According to seismologists, that drastic reduction in human hustle and bustle is causing the Earth to move substantially less. The planet is 'standing still'.
Thomas Lecocq, a geologist and seismologist at the Royal Observatory in Belgium, noticed that the country's capital Brussels is experiencing a 30 to 50 percent reduction in ambient seismic noise since the lockdowns began, as CNN reports.
That means data collected by seismologists is becoming more accurate, capable of detecting even the smallest tremors - despite the fact that many of the scientific instruments in use today are near city centers.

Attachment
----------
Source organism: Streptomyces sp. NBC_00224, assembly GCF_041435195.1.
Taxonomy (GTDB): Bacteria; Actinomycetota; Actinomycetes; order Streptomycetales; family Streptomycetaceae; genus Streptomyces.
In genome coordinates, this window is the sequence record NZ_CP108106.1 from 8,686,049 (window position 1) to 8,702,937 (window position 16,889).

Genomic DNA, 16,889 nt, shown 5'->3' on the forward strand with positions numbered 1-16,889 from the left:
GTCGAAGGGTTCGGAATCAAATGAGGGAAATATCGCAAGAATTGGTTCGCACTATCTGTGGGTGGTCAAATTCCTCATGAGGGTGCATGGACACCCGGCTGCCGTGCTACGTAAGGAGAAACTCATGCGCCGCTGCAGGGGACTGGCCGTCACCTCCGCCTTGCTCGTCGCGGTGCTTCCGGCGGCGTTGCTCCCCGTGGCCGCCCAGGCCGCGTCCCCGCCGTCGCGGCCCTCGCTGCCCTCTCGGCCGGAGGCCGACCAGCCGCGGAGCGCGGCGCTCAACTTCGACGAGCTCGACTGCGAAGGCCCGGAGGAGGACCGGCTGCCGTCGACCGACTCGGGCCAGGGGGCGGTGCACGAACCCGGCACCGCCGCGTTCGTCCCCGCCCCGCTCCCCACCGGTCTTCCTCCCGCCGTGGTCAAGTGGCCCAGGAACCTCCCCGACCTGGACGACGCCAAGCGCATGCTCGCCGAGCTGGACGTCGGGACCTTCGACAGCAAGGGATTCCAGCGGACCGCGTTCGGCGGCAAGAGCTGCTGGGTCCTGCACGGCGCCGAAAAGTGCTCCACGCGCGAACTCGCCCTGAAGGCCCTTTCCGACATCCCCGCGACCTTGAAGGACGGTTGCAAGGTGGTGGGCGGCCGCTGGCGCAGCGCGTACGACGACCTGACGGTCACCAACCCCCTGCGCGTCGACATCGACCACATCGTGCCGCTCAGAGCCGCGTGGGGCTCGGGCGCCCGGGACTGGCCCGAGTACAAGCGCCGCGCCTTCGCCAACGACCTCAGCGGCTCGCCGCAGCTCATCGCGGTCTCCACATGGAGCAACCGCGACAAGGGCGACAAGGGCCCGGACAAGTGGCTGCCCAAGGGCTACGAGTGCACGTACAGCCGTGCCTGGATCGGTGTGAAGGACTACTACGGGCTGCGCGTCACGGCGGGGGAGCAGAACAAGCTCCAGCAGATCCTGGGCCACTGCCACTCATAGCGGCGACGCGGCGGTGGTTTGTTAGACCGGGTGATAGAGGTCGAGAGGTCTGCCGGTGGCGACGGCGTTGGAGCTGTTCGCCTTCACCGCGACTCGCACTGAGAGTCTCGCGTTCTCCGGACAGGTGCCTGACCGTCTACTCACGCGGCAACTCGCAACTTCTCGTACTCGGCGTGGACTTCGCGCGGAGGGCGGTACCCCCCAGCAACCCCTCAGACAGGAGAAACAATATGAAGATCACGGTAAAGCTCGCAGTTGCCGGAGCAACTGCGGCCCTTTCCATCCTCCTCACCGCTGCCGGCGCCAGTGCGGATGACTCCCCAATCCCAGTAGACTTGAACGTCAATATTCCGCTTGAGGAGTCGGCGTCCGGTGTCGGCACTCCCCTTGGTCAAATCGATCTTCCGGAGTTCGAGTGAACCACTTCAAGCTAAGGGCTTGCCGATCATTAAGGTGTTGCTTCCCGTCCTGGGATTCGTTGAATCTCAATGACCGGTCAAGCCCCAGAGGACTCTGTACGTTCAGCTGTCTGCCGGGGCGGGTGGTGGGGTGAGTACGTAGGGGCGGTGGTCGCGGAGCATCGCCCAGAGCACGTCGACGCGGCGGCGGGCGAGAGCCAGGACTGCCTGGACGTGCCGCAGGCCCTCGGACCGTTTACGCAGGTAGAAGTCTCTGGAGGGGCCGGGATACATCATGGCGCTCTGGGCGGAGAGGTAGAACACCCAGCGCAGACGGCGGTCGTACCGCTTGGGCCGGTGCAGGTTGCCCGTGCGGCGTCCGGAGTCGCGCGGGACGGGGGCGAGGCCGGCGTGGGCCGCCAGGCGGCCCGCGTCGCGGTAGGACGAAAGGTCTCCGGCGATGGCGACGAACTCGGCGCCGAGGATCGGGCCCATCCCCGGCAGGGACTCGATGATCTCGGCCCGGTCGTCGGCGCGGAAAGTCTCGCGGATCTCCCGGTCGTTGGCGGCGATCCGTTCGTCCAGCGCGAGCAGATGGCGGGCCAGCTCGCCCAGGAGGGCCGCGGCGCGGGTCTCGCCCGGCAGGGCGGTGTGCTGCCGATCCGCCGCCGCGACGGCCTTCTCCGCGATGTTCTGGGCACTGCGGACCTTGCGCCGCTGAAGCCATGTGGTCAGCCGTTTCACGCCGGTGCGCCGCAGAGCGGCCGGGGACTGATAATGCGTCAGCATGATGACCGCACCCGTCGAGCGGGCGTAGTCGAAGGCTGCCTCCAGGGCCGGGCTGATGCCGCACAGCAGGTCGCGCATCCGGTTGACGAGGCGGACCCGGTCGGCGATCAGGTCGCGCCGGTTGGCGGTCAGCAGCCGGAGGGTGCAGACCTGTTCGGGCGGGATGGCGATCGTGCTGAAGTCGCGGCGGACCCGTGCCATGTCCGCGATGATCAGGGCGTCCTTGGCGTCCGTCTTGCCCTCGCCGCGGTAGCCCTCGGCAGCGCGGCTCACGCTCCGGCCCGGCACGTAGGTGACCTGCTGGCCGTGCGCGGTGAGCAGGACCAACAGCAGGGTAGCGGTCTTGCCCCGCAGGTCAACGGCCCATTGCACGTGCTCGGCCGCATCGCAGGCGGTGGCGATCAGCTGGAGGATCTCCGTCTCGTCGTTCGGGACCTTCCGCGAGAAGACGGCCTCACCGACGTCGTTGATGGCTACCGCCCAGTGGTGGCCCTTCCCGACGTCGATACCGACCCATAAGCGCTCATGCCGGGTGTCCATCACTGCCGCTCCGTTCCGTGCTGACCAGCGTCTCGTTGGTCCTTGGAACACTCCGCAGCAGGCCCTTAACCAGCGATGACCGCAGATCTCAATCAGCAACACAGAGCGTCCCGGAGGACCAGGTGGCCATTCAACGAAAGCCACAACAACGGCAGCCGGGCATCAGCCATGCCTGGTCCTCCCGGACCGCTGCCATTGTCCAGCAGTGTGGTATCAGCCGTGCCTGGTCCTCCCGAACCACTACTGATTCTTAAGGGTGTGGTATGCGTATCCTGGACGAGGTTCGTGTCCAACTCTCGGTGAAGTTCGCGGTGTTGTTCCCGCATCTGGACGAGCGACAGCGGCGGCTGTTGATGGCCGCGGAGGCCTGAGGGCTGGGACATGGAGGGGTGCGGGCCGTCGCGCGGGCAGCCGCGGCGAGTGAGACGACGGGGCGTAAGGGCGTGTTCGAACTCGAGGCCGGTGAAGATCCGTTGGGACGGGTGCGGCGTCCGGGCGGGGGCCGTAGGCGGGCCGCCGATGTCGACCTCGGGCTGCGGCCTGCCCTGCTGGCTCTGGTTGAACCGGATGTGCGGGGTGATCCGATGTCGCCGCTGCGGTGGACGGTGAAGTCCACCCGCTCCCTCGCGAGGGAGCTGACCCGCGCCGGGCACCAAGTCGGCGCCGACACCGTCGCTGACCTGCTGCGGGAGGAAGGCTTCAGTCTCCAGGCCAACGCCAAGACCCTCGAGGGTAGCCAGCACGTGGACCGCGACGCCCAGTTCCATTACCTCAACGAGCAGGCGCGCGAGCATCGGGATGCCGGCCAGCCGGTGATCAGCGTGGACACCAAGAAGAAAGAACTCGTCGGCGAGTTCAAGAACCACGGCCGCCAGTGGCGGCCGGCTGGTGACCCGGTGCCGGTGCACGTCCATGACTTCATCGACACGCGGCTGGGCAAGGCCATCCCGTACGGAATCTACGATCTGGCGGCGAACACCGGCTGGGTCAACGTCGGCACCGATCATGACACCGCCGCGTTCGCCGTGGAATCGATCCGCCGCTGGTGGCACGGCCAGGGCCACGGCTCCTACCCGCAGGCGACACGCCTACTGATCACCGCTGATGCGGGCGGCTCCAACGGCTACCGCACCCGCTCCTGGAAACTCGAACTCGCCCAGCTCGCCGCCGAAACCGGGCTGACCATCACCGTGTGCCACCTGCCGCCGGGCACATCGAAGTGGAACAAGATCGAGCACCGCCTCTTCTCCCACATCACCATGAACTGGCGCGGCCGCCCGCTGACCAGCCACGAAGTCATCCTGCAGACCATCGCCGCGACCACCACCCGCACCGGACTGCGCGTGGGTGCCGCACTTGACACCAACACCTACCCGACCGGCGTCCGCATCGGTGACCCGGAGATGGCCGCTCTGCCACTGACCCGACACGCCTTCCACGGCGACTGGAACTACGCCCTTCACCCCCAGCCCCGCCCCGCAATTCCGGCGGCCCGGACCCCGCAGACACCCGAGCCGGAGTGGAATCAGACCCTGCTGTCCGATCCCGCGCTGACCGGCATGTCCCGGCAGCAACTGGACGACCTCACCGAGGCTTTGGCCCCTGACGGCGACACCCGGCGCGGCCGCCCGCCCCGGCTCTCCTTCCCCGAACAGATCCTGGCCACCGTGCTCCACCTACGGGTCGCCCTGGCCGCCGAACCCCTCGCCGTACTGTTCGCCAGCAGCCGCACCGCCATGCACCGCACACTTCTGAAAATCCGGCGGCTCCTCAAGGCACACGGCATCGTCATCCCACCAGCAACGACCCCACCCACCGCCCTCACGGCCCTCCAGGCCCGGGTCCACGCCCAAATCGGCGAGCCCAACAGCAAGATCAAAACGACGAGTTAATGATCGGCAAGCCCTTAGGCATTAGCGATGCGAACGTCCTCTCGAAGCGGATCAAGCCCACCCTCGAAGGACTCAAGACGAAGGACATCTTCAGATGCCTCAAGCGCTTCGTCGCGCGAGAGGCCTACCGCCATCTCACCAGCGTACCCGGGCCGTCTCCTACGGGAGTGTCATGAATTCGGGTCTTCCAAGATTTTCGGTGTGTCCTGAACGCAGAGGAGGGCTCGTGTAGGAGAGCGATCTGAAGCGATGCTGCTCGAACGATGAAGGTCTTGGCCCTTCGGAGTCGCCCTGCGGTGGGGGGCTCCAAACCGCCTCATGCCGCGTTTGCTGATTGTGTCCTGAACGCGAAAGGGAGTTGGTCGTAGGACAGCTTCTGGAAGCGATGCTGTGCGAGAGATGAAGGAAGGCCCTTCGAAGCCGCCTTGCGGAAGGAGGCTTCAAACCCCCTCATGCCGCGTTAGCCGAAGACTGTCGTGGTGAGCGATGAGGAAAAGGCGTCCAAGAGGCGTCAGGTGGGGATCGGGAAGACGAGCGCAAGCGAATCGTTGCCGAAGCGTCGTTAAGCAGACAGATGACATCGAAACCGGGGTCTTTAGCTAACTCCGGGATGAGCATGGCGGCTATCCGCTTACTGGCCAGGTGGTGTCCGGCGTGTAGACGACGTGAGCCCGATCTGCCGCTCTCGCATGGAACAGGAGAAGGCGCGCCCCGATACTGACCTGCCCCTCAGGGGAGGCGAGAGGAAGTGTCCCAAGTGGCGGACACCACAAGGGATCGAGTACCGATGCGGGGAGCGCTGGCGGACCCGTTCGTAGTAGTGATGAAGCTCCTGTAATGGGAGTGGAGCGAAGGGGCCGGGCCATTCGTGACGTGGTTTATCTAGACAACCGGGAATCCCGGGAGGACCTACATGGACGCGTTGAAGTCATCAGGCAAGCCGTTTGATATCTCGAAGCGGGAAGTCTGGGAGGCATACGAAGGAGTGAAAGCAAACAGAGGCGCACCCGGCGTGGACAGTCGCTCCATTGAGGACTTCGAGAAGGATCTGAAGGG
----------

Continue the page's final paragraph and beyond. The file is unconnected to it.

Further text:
"You'll get a signal with less noise on top, allowing you to squeeze a little more information out of those events," Andy Frassetto, a seismologist at the Incorporated Research Institutions for Seismology in Washington DC told Nature.
But seismologists collecting data from remote stations far away from human civilization might not see a change at all, according to Nature.
Regardless, a significant drop in seismic noise also shows that we're at least doing one thing right during the current pandemic: staying in the safety of our own homes as we wait for the virus to run its course.